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Title: Correlation of acoustic emissions with patterns of movement in an extremely slow moving landslide at Peace River, Alberta, Canada
Authors: Berg, Nancy
Smith, Alister
Russell, Shawn
Dixon, Neil
Proudfoot, Don
Take, Andrew
Keywords: Landslide
Acoustic emission
Slope creep
Field monitoring
Issue Date: 2018
Publisher: NRC Research Press (© The Authors)
Citation: BERG, N. ... et al, 2018. Correlation of acoustic emissions with patterns of movement in an extremely slow moving landslide at Peace River, Alberta, Canada. Canadian Geotechnical Journal, doi: 10.1139/cgj-2016-0668.
Abstract: The Peace River region, Alberta, Canada, has experienced extensive landslide activity since deglaciation. Shear zones within weak lacustrine silt and clay layers typically experience continuous creep, damaging highway and utilities infrastructure. However, occasionally, movement accelerates and potentially catastrophic failures occur. Conventional deformation monitoring approaches provide incremental measurements with low temporal resolution and do not necessarily allow rapid changes in stability to be detected and communicated sufficiently in advance to provide early warning. The study objectives were to: (i) acquire a long-term dataset of continuous deformation measurements with high temporal resolution of a case study slope in Peace River; (ii) enhance understanding of a typical creeping Peace River slope’s behavior in response to climatic drivers; and (iii) investigate the potential of an Acoustic Emission (AE) monitoring system to provide early warning of accelerating deformation behavior. ShapeAccelArray (SAA) and AE instruments were installed, in addition to conventional inclinometers and piezometers. Measurements show that the landslide is ‘extremely slow’, moving on average 5-mm annually, and reveal seasonal activity with periods of acceleration and deceleration driven by pore-water pressures. Measured AE correlated strongly with the rate and magnitude of SAA-measured displacement, demonstrating the potential of the AE technique to warn of accelerating behavior.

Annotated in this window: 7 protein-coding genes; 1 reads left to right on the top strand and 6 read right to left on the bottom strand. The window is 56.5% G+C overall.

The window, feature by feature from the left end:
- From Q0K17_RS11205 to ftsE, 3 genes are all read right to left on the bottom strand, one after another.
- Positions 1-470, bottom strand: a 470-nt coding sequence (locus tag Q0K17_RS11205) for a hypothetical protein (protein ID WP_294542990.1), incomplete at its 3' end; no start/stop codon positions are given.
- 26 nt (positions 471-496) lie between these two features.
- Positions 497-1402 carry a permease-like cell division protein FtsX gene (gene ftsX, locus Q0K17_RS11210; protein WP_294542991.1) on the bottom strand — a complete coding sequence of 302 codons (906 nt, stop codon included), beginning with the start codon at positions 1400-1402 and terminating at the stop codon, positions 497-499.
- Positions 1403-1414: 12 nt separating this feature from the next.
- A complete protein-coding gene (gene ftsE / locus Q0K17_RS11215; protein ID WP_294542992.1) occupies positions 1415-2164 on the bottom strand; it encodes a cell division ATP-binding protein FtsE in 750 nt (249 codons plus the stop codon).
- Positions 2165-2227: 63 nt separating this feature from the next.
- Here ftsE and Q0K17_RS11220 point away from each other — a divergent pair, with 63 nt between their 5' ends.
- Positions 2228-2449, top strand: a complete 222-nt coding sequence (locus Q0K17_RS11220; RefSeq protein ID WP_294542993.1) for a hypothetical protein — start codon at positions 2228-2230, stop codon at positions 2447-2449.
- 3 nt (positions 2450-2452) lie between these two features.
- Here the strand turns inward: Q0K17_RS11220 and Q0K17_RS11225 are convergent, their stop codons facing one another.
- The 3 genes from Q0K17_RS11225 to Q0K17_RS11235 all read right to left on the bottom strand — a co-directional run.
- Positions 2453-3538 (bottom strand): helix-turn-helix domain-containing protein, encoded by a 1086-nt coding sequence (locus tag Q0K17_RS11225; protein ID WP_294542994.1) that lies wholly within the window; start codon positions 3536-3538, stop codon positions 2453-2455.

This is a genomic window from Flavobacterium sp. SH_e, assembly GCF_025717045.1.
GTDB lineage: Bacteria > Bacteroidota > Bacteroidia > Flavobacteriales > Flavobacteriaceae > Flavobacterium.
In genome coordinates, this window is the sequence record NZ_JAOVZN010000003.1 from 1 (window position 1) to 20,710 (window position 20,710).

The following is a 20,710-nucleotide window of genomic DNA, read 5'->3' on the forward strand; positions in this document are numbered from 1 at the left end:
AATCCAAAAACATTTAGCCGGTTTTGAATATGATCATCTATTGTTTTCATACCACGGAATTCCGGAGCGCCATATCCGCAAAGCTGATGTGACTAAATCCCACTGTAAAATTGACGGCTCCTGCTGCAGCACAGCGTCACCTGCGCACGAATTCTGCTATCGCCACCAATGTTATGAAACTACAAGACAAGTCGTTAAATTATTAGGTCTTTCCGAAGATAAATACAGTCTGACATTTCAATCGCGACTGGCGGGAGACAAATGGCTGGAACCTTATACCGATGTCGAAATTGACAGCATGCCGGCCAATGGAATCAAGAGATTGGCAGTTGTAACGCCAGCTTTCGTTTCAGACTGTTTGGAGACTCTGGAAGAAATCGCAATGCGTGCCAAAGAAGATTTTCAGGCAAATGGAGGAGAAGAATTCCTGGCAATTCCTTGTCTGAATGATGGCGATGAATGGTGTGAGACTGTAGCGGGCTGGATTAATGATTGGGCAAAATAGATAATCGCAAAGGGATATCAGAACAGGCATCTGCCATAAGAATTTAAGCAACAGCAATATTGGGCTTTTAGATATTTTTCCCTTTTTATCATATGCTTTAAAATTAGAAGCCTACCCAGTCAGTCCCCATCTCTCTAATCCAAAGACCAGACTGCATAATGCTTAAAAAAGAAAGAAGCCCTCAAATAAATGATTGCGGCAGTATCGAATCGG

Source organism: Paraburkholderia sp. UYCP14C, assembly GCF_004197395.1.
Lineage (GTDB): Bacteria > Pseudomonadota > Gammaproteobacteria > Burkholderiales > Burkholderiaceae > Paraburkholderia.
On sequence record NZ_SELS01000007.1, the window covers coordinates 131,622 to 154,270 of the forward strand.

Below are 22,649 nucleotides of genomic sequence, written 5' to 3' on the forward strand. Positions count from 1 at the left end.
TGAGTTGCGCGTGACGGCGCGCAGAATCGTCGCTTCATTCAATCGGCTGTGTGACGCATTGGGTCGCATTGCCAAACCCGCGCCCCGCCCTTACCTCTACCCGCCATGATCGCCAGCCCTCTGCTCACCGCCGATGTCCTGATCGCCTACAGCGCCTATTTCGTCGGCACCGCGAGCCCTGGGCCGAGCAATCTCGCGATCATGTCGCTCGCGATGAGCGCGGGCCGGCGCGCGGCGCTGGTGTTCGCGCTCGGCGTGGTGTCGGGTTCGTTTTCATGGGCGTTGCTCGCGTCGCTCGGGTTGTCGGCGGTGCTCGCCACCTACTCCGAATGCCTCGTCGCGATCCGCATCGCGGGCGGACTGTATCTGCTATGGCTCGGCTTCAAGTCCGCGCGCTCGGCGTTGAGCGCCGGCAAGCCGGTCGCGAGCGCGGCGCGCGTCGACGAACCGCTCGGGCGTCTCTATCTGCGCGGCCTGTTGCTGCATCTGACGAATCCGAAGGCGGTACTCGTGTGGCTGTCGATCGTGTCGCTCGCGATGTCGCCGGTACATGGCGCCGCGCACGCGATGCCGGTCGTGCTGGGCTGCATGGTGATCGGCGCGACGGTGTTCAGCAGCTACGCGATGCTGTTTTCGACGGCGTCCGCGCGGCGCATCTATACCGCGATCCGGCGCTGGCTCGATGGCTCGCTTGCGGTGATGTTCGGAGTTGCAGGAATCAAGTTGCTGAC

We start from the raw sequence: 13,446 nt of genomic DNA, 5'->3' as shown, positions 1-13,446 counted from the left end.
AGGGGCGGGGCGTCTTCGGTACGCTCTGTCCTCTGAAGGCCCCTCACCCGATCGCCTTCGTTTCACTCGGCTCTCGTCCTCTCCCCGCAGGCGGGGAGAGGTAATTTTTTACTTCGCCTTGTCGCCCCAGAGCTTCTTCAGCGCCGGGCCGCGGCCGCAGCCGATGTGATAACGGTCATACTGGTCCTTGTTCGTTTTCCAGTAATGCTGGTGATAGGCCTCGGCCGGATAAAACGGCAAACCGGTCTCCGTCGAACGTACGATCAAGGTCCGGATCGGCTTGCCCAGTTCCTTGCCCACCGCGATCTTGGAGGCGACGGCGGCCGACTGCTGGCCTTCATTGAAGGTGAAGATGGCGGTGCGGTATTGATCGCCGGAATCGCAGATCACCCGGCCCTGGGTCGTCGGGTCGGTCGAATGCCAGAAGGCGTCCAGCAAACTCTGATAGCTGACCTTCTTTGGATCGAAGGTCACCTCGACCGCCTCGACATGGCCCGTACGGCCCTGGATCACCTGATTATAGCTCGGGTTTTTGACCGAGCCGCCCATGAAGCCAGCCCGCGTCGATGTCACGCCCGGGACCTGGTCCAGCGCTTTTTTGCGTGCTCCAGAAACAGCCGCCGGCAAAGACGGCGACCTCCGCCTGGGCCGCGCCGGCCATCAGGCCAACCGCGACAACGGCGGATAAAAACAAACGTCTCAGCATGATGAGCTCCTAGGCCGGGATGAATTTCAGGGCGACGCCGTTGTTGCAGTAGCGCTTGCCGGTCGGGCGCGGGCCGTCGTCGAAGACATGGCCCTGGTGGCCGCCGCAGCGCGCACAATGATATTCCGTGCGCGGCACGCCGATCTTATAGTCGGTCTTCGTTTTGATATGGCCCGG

Description: This paper was published in the journal Canadian Geotechnical Journal and the definitive published version is available at https://doi.org/10.1139/cgj-2016-0668.
Sponsor: The authors gratefully acknowledge funding from the Natural Sciences and Engineering Research Council.The support provided by the Engineering and Physical Sciences Research Council (EP/H007261, EP/D035325) and Loughborough University to Alister Smith and Neil Dixon is gratefully acknowledged.
Version: Accepted for publication
DOI: 10.1139/cgj-2016-0668
URI: https://dspace.lboro.ac.uk/2134/28454
Publisher Link: https://doi.org/10.1139/cgj-2016-0668
ISSN: 0008-3674
Appears in Collections:Published Articles (Architecture, Building and Civil Engineering)

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